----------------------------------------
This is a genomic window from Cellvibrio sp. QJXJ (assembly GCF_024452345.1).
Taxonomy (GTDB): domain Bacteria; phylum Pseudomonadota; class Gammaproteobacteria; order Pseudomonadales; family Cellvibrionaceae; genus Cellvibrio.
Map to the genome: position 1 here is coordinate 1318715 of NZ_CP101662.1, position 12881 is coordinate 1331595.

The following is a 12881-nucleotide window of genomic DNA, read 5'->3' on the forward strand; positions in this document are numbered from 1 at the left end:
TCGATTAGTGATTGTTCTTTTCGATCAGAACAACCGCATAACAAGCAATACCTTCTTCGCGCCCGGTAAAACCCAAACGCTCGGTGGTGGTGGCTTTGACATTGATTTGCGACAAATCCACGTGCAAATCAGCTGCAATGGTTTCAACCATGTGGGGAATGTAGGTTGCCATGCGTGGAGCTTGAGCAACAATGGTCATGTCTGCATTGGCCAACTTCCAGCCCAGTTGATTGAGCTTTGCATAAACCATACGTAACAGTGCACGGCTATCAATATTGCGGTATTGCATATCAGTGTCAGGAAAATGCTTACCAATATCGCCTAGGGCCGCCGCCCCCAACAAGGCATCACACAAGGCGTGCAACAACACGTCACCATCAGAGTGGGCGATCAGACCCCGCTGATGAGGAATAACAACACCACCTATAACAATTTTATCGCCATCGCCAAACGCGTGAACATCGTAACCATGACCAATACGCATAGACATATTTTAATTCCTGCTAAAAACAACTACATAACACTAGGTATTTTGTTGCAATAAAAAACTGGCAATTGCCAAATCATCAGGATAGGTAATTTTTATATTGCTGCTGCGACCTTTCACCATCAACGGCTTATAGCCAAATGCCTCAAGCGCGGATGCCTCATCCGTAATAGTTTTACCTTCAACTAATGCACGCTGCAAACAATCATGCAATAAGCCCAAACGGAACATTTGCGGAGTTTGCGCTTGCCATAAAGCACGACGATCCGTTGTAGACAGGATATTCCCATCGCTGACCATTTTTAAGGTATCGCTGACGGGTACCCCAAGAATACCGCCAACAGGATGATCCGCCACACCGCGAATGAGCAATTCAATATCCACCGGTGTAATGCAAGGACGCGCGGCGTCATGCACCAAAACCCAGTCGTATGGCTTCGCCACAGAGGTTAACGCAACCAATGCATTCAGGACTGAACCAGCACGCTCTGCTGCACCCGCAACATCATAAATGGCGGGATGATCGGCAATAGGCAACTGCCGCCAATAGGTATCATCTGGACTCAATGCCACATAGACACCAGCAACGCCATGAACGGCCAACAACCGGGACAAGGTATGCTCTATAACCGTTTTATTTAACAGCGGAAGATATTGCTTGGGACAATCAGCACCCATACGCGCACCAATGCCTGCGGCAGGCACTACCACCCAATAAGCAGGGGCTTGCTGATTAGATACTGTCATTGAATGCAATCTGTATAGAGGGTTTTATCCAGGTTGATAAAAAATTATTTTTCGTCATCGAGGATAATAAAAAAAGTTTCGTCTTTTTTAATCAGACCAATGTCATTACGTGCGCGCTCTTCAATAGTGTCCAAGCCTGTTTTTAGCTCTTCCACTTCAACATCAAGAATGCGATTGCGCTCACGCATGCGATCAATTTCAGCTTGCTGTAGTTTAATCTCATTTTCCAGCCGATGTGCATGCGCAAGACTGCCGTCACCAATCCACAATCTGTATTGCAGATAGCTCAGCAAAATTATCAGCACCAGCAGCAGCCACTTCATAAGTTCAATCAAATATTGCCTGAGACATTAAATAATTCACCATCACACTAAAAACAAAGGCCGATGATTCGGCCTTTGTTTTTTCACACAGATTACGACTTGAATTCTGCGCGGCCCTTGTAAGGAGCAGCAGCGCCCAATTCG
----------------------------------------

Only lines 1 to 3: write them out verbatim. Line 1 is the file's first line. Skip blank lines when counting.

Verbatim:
This is a genomic window from Cellvibrio sp. QJXJ (assembly GCF_024452345.1).
Taxonomy (GTDB): domain Bacteria; phylum Pseudomonadota; class Gammaproteobacteria; order Pseudomonadales; family Cellvibrionaceae; genus Cellvibrio.
Map to the genome: position 1 here is coordinate 1318715 of NZ_CP101662.1, position 12881 is coordinate 1331595.